The notifiable events regime was introduced by Scottish Charity Regulator (OSCR) in April 2016. However, due to mismatched perceptions and expectations around the use of the regime, it has been stopped. OSCR now asks charities and trustees instead to submit any relevant concerns through OSCR’s “raise a concern” form.

Under the notifiable events regime, charities were required to submit a return to OSCR when something serious happened or was happening to a charity. While OSCR did not want to know about every event, those that threatened to have a significant impact on the charity or its assets were supposed to be reported to OSCR.

Following a recent review of the process, OSCR found that the reports that were received through the regime were not representative of the Scottish charity sector as they mainly came from large, high-income or cross-border charities. The reports themselves were also unclear about whether the issues reported had been dealt with successfully or even if the trustees had the experience or support available to them to manage the issue properly. As a result, from 1st April 2024, OSCR is no longer asking charities to use the notifiable events regime to inform them about issues which have or are having a serious impact on the charity.

However, this does not mean that OSCR does not want to hear about serious issues which cannot be resolved or if the charity does not have the resources to deal with a particular matter. If there are concerns about the way a charity is being run then charities and trustees should still report this to OSCR through OSCR’s “raise a concern” form. OSCR will assess facts reported to them in the usual way and will then determine if there is a need for OSCR to take any regulatory action, or if they need to provide further support and guidance.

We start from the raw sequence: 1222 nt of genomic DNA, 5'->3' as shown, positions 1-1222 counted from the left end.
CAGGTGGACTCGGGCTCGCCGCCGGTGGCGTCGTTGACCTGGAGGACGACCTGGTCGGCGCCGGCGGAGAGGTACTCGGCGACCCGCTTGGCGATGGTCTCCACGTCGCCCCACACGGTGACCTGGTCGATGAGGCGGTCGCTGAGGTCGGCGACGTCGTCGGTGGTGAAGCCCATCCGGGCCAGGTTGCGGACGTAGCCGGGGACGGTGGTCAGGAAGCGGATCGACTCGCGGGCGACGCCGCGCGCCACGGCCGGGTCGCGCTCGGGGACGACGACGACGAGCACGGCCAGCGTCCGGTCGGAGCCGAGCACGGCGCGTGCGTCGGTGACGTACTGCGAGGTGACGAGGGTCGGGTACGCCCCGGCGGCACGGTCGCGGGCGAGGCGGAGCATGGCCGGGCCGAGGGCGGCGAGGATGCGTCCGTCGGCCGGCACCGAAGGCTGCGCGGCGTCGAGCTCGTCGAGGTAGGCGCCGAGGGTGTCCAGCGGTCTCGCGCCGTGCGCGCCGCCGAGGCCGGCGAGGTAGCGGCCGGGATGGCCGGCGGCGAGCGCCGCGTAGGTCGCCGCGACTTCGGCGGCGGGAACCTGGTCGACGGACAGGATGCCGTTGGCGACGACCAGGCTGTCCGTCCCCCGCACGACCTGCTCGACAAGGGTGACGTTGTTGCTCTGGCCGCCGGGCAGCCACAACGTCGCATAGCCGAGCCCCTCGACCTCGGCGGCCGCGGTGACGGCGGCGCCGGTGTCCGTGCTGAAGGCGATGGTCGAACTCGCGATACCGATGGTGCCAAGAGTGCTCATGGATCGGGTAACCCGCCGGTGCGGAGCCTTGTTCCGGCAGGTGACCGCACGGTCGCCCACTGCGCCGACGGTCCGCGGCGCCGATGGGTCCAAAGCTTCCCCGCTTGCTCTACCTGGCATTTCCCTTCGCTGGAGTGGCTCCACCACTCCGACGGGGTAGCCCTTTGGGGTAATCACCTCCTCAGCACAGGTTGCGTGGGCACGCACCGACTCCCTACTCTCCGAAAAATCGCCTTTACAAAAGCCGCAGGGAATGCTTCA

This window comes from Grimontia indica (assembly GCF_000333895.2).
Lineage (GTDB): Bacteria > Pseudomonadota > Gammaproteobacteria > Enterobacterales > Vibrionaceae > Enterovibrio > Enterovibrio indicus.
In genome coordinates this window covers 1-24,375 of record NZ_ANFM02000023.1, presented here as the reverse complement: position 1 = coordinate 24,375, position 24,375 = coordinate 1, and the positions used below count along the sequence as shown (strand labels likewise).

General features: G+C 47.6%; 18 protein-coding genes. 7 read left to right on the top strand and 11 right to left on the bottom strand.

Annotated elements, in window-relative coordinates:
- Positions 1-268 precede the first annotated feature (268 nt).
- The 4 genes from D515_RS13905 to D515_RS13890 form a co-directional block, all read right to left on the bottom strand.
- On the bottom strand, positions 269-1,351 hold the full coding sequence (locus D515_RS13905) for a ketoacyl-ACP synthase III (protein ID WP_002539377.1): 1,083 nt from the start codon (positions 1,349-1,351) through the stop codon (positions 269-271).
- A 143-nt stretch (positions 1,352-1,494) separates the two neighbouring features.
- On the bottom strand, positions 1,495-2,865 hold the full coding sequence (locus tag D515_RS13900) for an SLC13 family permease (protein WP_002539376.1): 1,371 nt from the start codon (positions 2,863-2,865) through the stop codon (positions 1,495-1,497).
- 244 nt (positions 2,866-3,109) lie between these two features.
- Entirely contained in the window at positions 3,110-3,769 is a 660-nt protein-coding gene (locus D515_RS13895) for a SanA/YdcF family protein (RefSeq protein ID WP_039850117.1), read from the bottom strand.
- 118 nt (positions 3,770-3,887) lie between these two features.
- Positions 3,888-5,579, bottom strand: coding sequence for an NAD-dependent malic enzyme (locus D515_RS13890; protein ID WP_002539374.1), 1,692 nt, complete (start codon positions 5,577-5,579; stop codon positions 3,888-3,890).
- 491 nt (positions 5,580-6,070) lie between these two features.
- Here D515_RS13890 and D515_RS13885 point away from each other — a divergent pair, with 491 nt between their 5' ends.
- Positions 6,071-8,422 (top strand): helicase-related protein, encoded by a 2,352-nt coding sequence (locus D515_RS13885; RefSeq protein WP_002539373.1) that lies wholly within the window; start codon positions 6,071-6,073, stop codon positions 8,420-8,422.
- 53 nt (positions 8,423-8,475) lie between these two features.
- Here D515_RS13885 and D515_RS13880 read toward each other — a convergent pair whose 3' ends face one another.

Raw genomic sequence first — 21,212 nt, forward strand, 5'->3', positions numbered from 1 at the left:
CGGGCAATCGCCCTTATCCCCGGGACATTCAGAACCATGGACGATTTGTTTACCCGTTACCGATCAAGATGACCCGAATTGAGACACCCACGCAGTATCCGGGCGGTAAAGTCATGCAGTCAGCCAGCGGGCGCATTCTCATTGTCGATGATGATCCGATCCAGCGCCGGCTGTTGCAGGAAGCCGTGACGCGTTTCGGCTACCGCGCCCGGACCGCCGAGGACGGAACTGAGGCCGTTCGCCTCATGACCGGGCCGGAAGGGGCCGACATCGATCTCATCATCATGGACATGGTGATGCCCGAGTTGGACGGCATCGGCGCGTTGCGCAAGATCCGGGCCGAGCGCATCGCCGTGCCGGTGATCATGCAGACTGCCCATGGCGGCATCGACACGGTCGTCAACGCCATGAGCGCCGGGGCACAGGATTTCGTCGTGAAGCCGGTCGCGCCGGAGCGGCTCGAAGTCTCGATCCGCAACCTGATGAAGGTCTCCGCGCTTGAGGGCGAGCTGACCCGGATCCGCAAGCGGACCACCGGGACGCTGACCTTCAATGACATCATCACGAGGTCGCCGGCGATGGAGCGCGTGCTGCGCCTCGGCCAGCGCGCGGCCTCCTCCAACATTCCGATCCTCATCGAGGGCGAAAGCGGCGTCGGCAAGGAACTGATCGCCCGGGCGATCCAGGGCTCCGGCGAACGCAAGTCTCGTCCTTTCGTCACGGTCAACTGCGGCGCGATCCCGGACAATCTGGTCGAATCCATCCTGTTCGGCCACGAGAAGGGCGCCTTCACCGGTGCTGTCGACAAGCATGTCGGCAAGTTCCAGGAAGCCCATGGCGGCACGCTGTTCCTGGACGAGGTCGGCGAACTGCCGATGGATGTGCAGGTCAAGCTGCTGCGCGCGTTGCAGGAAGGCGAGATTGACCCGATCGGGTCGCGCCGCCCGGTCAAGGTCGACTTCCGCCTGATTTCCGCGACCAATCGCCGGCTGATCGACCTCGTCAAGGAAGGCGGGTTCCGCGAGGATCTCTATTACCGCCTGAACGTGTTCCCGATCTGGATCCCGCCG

OSCR has said that it is “important for charity trustees to try and address any challenges that they face themselves in the first instance. But where there are serious issues that the trustees are unable to address, which would potentially indicate a failure to meet their legal duties, we want to know”.

OSCR’s position is that it is the charity trustees who are responsible for managing their charity effectively and dealing with matters as they come up. Where appropriate, trustees should seek further advice and if a serious matter has been resolved then there is no need for OSCR to be made aware of the issue: provided trustees are acting in line with their legal duties and within the powers that are set out in their constitution, then OSCR does not expect to be notified. OSCR has also provided a summary of the kinds of issues that they can and cannot deal with which can be found here.

While the end of the notifiable events regime was not expected by the wider sector, it does not mean that OSCR is taking a more “hands off” approach. Instead OSCR hopes that by reframing their advice on coping with serious matters, they will only receive reports of concerns which they really need to know about, and which in turn will allow OSCR to prioritise resources more effectively and quickly and provide support to trustees where it is most needed.